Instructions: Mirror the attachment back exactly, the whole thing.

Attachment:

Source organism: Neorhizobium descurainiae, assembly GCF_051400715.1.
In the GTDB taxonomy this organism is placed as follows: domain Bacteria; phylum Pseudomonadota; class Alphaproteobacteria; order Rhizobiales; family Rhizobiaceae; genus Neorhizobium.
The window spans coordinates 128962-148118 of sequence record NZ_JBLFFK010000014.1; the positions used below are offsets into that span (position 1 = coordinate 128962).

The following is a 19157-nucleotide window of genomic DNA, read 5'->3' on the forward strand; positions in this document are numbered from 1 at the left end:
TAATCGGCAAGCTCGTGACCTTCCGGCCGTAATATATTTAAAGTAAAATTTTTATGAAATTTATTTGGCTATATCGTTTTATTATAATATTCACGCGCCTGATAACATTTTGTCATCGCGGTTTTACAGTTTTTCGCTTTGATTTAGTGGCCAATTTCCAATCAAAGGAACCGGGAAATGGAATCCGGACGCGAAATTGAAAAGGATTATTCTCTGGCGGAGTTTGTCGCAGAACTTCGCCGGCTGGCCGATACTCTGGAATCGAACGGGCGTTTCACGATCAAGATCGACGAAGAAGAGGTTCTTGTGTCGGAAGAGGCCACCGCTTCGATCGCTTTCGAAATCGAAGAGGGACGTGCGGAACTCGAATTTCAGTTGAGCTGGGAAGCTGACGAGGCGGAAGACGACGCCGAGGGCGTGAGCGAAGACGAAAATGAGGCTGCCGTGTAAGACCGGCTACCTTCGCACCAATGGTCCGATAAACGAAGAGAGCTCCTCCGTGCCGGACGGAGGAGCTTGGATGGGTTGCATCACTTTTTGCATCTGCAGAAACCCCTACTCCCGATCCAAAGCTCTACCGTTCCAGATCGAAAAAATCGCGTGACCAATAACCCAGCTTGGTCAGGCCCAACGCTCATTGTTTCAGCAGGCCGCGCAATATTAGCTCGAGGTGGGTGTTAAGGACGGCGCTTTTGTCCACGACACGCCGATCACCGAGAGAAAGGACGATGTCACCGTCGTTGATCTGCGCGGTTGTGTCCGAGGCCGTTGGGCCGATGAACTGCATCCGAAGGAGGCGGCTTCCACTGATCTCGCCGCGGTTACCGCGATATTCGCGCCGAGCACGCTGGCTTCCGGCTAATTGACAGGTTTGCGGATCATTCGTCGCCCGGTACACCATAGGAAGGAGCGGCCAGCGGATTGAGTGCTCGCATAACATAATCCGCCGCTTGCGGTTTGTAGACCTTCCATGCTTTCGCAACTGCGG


Source organism: Neorhizobium descurainiae, assembly GCF_051400715.1.
In the GTDB taxonomy this organism is placed as follows: domain Bacteria; phylum Pseudomonadota; class Alphaproteobacteria; order Rhizobiales; family Rhizobiaceae; genus Neorhizobium.
The window spans coordinates 128962-148118 of sequence record NZ_JBLFFK010000014.1; the positions used below are offsets into that span (position 1 = coordinate 128962).

The following is a 19157-nucleotide window of genomic DNA, read 5'->3' on the forward strand; positions in this document are numbered from 1 at the left end:
TAATCGGCAAGCTCGTGACCTTCCGGCCGTAATATATTTAAAGTAAAATTTTTATGAAATTTATTTGGCTATATCGTTTTATTATAATATTCACGCGCCTGATAACATTTTGTCATCGCGGTTTTACAGTTTTTCGCTTTGATTTAGTGGCCAATTTCCAATCAAAGGAACCGGGAAATGGAATCCGGACGCGAAATTGAAAAGGATTATTCTCTGGCGGAGTTTGTCGCAGAACTTCGCCGGCTGGCCGATACTCTGGAATCGAACGGGCGTTTCACGATCAAGATCGACGAAGAAGAGGTTCTTGTGTCGGAAGAGGCCACCGCTTCGATCGCTTTCGAAATCGAAGAGGGACGTGCGGAACTCGAATTTCAGTTGAGCTGGGAAGCTGACGAGGCGGAAGACGACGCCGAGGGCGTGAGCGAAGACGAAAATGAGGCTGCCGTGTAAGACCGGCTACCTTCGCACCAATGGTCCGATAAACGAAGAGAGCTCCTCCGTGCCGGACGGAGGAGCTTGGATGGGTTGCATCACTTTTTGCATCTGCAGAAACCCCTACTCCCGATCCAAAGCTCTACCGTTCCAGATCGAAAAAATCGCGTGACCAATAACCCAGCTTGGTCAGGCCCAACGCTCATTGTTTCAGCAGGCCGCGCAATATTAGCTCGAGGTGGGTGTTAAGGACGGCGCTTTTGTCCACGACACGCCGATCACCGAGAGAAAGGACGATGTCACCGTCGTTGATCTGCGCGGTTGTGTCCGAGGCCGTTGGGCCGATGAACTGCATCCGAAGGAGGCGGCTTCCACTGATCTCGCCGCGGTTACCGCGATATTCGCGCCGAGCACGCTGGCTTCCGGCTAATTGACAGGTTTGCGGATCATTCGTCGCCCGGTACACCATAGGAAGGAGCGGCCAGCGGATTGAGTGCTCGCATAACATAATCCGCCGCTTGCGGTTTGTAGACCTTCCATGCTTTCGCAACTGCGG